Piłsudski signed the Soviet–Polish Non-Aggression Pact in 1932 and the German–Polish Non-Aggression Pact in 1934, but in 1933 he insisted that there was no threat from the East or West and said that Poland's politics were focused on becoming fully independent without serving foreign interests. He initiated the policy of maintaining an equal distance and an adjustable middle course regarding the two great neighbors, later continued by Józef Beck. Piłsudski kept personal control of the army, but it was poorly equipped, poorly trained and had poor preparations in place for possible future conflicts. His only war plan was a defensive war against a Soviet invasion.[r] The slow modernization after Piłsudski's death fell far behind the progress made by Poland's neighbors and measures to protect the western border, discontinued by Piłsudski from 1926, were not undertaken until March 1939.
Sanation deputies in the Sejm used a parliamentary maneuver to abolish the democratic March Constitution and push through a more authoritarian April Constitution in 1935; it reduced the powers of the Sejm, which Piłsudski despised. The process and the resulting document were seen as illegitimate by the anti-Sanation opposition, but during World War II, the Polish government-in-exile recognized the April Constitution in order to uphold the legal continuity of the Polish state.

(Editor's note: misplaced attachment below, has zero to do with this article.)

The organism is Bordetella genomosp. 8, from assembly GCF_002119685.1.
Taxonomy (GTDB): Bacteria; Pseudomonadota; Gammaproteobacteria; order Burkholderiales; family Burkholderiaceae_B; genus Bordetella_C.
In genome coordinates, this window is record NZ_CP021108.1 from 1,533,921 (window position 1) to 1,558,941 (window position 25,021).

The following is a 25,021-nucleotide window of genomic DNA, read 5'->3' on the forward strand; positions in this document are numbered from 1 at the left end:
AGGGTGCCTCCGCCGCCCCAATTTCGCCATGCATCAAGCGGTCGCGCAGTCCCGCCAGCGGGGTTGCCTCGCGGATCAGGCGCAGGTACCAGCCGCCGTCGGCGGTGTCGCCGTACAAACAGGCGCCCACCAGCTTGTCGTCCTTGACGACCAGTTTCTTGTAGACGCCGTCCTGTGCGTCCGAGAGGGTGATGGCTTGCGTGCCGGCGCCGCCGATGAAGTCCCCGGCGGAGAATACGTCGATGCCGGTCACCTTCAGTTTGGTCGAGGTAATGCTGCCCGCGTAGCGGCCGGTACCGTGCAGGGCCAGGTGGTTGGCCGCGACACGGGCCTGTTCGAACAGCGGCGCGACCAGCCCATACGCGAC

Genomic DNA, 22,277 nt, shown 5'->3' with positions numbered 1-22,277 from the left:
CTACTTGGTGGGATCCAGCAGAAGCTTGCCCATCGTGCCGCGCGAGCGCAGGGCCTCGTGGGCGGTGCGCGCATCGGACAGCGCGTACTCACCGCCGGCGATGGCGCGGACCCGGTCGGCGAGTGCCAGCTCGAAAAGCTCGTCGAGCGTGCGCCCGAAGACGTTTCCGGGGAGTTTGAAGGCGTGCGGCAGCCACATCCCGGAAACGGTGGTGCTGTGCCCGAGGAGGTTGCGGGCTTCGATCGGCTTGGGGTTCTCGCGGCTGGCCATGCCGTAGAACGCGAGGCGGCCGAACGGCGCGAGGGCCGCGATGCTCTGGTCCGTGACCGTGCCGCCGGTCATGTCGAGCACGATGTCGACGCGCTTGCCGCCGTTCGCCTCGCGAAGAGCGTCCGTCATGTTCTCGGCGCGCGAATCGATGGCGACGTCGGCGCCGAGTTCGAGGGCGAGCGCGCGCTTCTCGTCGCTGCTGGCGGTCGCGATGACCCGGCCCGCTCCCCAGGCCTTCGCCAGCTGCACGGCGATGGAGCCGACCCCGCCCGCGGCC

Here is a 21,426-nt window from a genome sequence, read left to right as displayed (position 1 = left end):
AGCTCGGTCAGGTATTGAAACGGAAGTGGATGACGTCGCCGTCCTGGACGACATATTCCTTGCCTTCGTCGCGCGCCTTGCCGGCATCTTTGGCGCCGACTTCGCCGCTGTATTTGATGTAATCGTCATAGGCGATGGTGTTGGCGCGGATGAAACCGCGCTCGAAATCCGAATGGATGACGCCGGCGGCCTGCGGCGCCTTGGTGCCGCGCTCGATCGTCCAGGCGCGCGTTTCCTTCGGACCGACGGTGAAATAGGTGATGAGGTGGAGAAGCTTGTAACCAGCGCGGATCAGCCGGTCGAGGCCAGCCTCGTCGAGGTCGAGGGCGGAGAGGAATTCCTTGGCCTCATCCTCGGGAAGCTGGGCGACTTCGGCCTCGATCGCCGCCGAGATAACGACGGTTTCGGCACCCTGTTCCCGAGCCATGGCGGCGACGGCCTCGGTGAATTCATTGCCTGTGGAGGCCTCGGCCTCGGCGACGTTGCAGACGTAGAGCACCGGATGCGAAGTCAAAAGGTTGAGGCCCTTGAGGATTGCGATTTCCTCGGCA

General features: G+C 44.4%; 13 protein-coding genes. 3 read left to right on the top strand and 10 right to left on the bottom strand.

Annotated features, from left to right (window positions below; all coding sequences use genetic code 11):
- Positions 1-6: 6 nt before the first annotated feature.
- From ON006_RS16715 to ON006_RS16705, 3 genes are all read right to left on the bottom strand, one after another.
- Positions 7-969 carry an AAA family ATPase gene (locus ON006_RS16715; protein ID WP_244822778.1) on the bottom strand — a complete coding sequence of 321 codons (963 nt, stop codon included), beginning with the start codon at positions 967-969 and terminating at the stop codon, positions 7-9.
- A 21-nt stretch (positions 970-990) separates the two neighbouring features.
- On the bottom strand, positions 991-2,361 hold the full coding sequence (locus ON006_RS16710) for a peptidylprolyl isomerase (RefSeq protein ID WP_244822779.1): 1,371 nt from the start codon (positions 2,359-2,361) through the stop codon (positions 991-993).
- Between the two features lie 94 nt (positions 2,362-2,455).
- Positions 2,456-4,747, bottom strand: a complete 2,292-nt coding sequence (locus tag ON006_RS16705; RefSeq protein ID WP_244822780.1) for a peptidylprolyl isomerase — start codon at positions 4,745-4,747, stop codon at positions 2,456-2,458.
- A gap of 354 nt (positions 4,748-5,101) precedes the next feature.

When Marshal Piłsudski died in 1935, he retained the support of dominant sections of Polish society even though he never risked testing his popularity in an honest election. His regime was dictatorial, but at that time only Czechoslovakia remained democratic in all of the regions neighboring Poland. Historians have taken widely divergent views of the meaning and consequences of the coup Piłsudski perpetrated and his personal rule that followed.